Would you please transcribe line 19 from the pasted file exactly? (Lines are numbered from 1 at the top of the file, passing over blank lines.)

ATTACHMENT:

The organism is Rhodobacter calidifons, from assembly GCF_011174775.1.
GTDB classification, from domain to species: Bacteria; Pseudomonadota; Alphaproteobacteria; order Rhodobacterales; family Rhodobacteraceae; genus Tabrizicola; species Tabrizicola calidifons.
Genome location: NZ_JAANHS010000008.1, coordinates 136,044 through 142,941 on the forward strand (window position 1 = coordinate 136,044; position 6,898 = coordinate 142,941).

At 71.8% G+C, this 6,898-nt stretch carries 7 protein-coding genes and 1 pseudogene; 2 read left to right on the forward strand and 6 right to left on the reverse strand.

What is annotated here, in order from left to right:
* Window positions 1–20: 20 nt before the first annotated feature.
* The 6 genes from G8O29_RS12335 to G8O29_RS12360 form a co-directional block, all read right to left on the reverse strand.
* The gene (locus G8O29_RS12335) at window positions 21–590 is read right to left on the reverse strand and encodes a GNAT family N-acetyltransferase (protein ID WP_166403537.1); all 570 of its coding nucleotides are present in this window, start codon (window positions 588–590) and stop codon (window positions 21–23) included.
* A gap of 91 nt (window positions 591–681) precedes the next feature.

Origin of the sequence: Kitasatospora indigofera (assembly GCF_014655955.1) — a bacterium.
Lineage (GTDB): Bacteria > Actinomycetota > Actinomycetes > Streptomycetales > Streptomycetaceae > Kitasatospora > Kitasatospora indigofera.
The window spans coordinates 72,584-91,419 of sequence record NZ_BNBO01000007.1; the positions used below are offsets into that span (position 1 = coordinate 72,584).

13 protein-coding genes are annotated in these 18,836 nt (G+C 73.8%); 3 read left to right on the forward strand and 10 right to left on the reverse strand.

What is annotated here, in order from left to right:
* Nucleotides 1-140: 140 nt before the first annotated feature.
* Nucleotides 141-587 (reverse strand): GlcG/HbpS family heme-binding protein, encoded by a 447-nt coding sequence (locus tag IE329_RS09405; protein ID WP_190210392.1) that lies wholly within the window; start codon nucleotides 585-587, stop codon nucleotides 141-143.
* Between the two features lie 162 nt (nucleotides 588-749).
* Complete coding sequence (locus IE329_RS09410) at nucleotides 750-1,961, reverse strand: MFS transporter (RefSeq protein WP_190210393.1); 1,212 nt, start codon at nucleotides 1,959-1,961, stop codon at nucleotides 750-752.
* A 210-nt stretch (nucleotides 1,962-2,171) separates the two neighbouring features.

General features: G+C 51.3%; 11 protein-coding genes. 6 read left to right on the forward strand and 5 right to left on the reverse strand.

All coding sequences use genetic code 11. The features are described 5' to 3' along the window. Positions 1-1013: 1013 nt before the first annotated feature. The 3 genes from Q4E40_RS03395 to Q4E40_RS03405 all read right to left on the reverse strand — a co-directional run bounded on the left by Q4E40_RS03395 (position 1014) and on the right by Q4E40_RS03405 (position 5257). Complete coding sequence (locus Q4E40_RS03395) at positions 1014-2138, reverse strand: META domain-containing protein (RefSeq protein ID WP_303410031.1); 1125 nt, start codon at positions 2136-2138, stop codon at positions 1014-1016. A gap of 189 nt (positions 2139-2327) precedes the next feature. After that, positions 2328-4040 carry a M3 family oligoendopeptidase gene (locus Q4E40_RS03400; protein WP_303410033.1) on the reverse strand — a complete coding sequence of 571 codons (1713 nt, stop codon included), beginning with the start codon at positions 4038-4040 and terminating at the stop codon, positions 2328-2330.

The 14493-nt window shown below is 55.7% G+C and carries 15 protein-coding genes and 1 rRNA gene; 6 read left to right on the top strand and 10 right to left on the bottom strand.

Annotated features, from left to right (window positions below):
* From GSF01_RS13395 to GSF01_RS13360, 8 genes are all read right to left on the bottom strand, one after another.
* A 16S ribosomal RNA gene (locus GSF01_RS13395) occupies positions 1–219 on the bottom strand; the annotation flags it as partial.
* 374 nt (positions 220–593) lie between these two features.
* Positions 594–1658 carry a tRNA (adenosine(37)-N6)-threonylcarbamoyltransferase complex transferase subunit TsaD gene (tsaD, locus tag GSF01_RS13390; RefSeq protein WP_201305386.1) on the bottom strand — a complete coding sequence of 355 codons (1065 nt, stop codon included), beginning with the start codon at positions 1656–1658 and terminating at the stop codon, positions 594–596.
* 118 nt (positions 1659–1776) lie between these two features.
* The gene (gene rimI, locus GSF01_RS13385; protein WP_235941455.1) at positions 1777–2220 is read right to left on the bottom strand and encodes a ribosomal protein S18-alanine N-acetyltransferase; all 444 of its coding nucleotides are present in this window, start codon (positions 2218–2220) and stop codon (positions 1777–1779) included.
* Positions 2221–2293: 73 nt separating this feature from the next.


* A 210-nt stretch (nucleotides 1,962-2,171) separates the two neighbouring features.